Dynamical Aspects of Initial/Boundary Value Problems for Ordinary Differential EquationsView this Special Issue
A Generalized Nonuniform Contraction and Lyapunov Function
For nonautonomous linear equations , we give a complete characterization of general nonuniform contractions in terms of Lyapunov functions. We consider the general case of nonuniform contractions, which corresponds to the existence of what we call nonuniform -contractions. As an application, we establish the robustness of the nonuniform contraction under sufficiently small linear perturbations. Moreover, we show that the stability of a nonuniform contraction persists under sufficiently small nonlinear perturbations.
We consider nonautonomous linear equations where is a continuous function with values in the space of bounded linear operators in a Banach space . Our main aim is to characterize the existence of a general nonuniform contraction for (1.1) in terms of Lyapunov functions.
We assume that each solution of (1.1) is global, and we denote the corresponding evolution operator by , which is the linear operator such that for any solution of (1.1). Clearly, and We shall say that an increasing function is a growth rate if Given two growth rates , we say that (1.1) admits a nonuniform -contraction if there exist constants and such that We emphasize that the notion of nonuniform -contraction often occurs under reasonably weak assumptions. We refer the reader to  for details.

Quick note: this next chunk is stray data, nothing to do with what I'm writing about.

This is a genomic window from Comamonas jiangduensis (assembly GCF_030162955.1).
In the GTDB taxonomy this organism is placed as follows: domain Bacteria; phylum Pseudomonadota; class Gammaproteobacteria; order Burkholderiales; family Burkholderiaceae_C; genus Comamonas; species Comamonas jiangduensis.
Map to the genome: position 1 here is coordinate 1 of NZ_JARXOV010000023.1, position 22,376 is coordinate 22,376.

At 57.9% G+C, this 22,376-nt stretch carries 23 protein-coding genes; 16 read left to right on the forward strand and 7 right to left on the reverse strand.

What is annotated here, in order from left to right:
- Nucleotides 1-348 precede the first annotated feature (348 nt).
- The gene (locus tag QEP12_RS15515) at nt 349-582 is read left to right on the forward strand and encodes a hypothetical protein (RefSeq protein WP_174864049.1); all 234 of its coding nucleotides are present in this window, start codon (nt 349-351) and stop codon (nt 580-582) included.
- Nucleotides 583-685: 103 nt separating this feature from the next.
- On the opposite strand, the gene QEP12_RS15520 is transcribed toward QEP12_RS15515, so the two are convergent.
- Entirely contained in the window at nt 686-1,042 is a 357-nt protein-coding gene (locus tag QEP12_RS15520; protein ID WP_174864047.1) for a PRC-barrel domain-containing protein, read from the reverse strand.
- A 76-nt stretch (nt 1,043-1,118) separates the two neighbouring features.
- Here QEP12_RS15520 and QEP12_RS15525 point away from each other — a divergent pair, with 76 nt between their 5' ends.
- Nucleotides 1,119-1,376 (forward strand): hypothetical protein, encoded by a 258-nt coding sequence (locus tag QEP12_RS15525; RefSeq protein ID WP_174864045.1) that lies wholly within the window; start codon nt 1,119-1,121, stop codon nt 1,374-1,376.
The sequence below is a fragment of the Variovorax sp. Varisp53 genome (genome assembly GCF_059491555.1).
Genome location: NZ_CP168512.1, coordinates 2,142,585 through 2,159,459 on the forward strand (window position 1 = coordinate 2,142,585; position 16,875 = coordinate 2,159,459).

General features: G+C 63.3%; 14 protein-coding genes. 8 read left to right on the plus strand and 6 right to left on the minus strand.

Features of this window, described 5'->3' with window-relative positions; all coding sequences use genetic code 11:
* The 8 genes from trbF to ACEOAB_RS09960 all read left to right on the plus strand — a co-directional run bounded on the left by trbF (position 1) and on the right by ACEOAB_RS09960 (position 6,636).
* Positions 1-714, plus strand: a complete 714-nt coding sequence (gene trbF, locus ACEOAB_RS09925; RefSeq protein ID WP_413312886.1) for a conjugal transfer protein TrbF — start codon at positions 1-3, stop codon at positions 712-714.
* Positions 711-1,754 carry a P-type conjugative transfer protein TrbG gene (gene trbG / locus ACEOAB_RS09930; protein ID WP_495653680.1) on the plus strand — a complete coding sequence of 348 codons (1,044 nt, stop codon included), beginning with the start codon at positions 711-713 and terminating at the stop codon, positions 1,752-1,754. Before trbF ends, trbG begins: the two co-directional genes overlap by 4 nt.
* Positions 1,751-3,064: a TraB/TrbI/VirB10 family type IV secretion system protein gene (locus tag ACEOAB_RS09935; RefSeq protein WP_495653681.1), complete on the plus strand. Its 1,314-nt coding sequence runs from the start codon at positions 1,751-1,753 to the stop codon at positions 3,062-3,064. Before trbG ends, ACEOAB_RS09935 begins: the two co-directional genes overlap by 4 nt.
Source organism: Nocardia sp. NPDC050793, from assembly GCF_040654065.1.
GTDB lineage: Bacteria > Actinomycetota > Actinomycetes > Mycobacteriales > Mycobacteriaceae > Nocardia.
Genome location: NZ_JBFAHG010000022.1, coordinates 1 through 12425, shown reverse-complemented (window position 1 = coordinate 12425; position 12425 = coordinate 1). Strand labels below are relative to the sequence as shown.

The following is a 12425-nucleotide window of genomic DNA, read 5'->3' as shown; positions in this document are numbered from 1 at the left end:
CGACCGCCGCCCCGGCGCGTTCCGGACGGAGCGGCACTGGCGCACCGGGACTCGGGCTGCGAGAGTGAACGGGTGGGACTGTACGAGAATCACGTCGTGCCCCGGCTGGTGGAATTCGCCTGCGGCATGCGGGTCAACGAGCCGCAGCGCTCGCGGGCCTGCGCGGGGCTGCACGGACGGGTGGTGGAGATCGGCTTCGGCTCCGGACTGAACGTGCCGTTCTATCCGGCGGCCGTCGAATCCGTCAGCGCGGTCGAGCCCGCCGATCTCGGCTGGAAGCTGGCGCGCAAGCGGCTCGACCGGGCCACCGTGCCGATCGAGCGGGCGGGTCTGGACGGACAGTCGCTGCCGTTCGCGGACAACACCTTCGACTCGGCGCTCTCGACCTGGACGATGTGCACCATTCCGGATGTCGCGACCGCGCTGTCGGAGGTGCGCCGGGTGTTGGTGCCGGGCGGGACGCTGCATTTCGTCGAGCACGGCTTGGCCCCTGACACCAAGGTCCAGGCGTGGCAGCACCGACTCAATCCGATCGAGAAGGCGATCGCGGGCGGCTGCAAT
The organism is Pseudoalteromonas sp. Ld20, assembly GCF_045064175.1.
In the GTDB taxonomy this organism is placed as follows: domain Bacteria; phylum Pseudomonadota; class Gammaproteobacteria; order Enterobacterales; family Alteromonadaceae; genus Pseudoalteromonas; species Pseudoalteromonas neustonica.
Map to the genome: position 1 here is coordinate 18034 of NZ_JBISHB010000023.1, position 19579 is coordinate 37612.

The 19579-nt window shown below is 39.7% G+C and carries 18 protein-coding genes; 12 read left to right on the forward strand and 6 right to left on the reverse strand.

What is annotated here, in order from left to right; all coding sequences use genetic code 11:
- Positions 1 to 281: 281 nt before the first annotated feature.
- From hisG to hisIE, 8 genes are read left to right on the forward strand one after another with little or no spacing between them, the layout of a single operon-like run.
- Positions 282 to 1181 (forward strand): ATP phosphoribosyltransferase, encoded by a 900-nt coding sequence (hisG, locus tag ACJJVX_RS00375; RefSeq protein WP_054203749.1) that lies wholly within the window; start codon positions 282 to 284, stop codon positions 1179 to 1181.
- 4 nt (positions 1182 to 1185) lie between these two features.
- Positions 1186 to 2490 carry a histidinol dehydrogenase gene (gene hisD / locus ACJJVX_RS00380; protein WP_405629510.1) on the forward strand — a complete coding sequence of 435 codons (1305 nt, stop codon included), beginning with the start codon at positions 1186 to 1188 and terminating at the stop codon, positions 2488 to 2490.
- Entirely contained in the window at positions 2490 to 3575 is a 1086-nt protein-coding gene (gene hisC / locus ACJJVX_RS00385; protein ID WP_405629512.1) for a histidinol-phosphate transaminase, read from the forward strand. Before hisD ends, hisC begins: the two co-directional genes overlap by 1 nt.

In this work, we mainly consider more general nonuniform contractions (see (2.1) below) and we give a complete characterization of such contractions in terms of Lyapunov functions, especially in terms of quadratic Lyapunov functions, which are Lyapunov functions defined in terms of quadratic forms. The importance of Lyapunov functions is well established, particularly in the study of the stability of trajectories both under linear and nonlinear perturbations. This study goes back to the seminal work of Lyapunov in his 1892 thesis . For more results, we refer the reader to [3–6] for the classical exponential contractions and dichotomies, [7–9] for the nonuniform exponential contractions and nonuniform exponential dichotomies.
The proof of this paper follows from the ideas in [9, 10]. As an application, we provide a very direct proof of the robustness of the nonuniform contraction, that is, of the persistence of the nonuniform contraction in the equation for any sufficiently small linear perturbation . We remark that the so-called robustness problem also has a long history. In particular, the problem was discussed by Massera and Schäffer , Perron , Coppel  and in the case of Banach spaces by Daletskiĭ and Kreĭn . For more recent work we refer to [14–16] and the references therein.